The Friends of the Mount Shasta Avalanche Center will host a showing of the feature documentary “Dirtbag: The Legend of Fred Beckey” scheduled for Saturday, May 12 at Mt. Shasta Sisson Museum in Mount Shasta. Doors open an hour before the show starts at 7 p.m.
This event is a fundraiser for the Mount Shasta Avalanche Center.
Fred Beckey is described by the filmmakers as “the original American ‘Dirtbag’ climber, with an unparalleled string of first ascents and a pioneering rebel lifestyle that inspired generations.”
Hailed as one of the most prolific, influential climbers of all time, Beckey’s adventures began in Washington’s North Cascade range with his brother Helmy in the 1930s.
The 2017 film, presented by Patagonia, tells Beckey’s story by weaving together animations of his personal journals, guidebooks and photographs, breathtaking aerial photography, motion graphics, rare archival footage, and more than 30 interviews with some of the world’s greatest climbers and authors, including Timothy Egan, Yvon Chouinard, Layton Kor, Conrad Anker, Royal Robbins and Reinhold Messner.
Tickets are $15 at the door, and entrance is free of charge for kids age 10 and under. Snacks, beer and wine will be available for purchase. A drawing will be held for a pair of Dynafit Beast 98 skis.
For more information visit shastaavalanche.org or firstname.lastname@example.org.
The following information about Fred Beckey is from the Dirtbag website: http://dirtbagmovie.com/about.html.
Fred Beckey is the original American “Dirtbag” climber whose name has evoked mystery, adulation and vitriol since the 1940s. Beckey’s stubborn, singular quest to conquer peaks meant a solitary life on the road, where he left a long trail of scorned climbing partners and lost lovers in his wake. The groundbreaking life story of this rebel athlete, who inspired generations with his monumental first ascents, eloquent books and the lifestyle he fearlessly pioneered, is told for the first time in this exclusive documentary film.
In 1942, the Beckey brothers cemented their place in alpine lore when the teenagers survived an incredible second ascent of Mount Waddington – considered the most difficult climb in North America at the time. This success marked the beginning of Fred’s epic tear of first ascents around the world, during which he became the consummate “Dirtbag” climber: defined as one who forgoes material comforts and defies societal norms in pursuit of a nomadic mountaineering lifestyle.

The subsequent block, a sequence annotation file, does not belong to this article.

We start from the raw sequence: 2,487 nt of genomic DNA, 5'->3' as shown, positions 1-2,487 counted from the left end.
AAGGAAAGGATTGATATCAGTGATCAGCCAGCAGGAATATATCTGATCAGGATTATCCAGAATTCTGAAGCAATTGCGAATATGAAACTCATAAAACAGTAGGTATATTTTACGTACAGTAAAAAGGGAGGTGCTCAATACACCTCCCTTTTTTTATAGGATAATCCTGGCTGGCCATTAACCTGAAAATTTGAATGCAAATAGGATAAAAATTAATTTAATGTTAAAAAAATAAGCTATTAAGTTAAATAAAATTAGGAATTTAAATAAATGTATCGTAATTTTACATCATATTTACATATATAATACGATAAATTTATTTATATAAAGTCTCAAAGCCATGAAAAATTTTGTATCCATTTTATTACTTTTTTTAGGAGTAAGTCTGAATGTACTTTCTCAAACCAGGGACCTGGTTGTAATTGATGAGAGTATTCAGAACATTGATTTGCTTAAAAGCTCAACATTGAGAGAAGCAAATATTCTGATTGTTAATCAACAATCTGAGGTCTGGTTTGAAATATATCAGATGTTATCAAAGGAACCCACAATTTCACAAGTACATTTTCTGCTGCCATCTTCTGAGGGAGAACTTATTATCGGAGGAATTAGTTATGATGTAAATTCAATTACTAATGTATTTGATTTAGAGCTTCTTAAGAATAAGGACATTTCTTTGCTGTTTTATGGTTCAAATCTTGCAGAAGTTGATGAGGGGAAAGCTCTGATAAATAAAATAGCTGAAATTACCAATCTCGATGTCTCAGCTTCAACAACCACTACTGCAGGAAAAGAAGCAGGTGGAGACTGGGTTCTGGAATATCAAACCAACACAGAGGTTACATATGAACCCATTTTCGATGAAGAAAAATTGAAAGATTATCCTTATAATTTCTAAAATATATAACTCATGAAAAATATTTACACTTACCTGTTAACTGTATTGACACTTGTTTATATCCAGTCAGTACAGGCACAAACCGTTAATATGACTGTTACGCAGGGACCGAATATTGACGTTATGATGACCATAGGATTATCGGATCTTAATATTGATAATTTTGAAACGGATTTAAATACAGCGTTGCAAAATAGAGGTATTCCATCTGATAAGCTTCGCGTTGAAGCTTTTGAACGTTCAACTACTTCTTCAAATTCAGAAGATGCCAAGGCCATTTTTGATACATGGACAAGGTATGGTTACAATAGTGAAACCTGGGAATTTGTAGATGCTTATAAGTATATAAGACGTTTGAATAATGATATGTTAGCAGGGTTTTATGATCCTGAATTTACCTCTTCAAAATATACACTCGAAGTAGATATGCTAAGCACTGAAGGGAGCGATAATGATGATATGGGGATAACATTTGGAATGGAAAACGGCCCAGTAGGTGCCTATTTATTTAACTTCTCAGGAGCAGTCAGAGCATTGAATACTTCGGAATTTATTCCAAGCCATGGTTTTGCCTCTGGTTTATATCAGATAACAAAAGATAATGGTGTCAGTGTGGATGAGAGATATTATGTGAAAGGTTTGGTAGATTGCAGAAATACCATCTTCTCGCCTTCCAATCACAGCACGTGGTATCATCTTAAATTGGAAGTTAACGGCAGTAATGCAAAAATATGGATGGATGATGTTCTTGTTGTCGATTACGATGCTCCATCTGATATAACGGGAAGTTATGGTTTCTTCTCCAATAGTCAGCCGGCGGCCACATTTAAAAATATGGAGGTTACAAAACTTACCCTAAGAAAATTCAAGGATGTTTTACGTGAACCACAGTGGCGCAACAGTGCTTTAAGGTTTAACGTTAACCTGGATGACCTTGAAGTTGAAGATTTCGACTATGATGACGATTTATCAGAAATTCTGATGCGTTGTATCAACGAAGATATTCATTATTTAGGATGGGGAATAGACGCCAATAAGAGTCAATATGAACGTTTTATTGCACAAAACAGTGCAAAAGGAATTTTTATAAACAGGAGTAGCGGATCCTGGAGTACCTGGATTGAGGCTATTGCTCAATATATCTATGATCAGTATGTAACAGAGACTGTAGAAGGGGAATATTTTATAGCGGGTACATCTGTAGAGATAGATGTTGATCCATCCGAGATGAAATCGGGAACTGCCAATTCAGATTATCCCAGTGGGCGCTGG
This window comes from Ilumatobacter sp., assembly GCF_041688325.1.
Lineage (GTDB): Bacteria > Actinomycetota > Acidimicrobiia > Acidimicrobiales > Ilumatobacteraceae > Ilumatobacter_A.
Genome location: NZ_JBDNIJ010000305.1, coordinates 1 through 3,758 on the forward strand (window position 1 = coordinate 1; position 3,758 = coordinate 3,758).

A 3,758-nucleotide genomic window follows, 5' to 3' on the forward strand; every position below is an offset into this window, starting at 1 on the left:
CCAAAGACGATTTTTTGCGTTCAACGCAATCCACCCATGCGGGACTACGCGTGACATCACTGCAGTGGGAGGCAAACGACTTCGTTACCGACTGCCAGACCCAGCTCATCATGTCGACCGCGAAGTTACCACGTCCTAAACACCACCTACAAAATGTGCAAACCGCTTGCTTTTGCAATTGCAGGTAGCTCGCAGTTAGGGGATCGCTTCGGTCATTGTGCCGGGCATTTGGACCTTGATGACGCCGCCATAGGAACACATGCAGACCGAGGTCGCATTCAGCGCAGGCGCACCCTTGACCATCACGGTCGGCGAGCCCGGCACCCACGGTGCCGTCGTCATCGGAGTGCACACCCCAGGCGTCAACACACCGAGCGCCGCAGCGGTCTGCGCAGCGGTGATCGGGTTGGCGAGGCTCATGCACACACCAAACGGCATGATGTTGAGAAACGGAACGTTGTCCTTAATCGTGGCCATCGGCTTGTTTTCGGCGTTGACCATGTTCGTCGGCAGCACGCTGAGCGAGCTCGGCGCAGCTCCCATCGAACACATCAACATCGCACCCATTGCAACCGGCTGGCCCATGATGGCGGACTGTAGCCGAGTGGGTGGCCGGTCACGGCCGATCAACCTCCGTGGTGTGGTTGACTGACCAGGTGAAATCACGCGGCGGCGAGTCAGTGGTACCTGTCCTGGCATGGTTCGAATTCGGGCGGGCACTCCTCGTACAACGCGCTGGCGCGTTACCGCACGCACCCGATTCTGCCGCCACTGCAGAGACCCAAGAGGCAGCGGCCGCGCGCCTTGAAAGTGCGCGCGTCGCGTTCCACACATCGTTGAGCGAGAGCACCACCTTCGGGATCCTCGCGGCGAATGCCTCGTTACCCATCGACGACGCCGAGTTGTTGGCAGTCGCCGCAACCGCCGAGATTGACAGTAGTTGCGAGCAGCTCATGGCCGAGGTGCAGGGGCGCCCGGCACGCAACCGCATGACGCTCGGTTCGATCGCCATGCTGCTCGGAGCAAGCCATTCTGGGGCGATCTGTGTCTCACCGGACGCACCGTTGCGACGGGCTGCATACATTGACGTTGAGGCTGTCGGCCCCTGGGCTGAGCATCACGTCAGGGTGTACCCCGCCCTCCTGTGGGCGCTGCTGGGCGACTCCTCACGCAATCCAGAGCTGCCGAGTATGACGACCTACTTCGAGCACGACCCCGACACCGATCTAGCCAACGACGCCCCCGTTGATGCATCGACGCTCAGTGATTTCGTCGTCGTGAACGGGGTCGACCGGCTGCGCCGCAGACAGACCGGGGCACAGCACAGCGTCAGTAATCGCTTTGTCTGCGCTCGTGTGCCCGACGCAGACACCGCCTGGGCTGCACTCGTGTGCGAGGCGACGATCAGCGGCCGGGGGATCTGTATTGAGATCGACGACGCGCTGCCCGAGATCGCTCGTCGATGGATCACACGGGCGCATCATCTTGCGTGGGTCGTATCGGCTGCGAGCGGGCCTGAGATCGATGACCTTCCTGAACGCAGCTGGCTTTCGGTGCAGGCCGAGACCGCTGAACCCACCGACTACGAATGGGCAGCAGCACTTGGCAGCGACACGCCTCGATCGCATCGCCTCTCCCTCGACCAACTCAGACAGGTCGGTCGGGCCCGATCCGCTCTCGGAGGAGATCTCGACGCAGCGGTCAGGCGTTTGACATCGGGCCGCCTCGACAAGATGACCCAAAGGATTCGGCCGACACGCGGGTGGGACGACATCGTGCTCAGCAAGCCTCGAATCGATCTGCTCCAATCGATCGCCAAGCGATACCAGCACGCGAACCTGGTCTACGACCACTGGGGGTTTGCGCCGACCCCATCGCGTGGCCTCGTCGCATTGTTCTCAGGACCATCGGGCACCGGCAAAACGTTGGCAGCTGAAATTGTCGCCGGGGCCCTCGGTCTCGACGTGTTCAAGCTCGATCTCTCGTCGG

Throughout the 20th Century, Fred’s accomplishments exceeded anyone in the sport. He shattered records with an unparalleled string of superhuman first ascents, bushwhacking trails and pioneering direct routes thought previously impassable. He eschewed fame, sponsors, family life and the politics of the industry so his only obligation would remain conquering the next summit.
Fred’s individualistic attitude led to him being passed over when the first American climbing team formed to summit Mount Everest in 1963, but the exclusion only drove Beckey to seek more summits, and he continued climbing until he passed away on Oct. 30, 2017 at the age of 94.
In his later years, the man who once bounded up granite and ice with graceful elegance and ease became challenged with the simplicity of everyday life. Fred slowed physically, but his zeal for the outdoors never waned, as he steadfastly continued plotting new routes up undiscovered ranges for the next generation of climbers and explorers.
Throughout his exceptional life, Fred kept meticulous personal journals where he mused on everything from arcane geology, to his wild road adventures and many romantic dalliances, to the myriad sunrises he witnessed from vantages not seen by man before. An environmentalist before there was such a word, Fred used these journals as the basis for 13 essential books that help connect aspiring climbers to the mountains.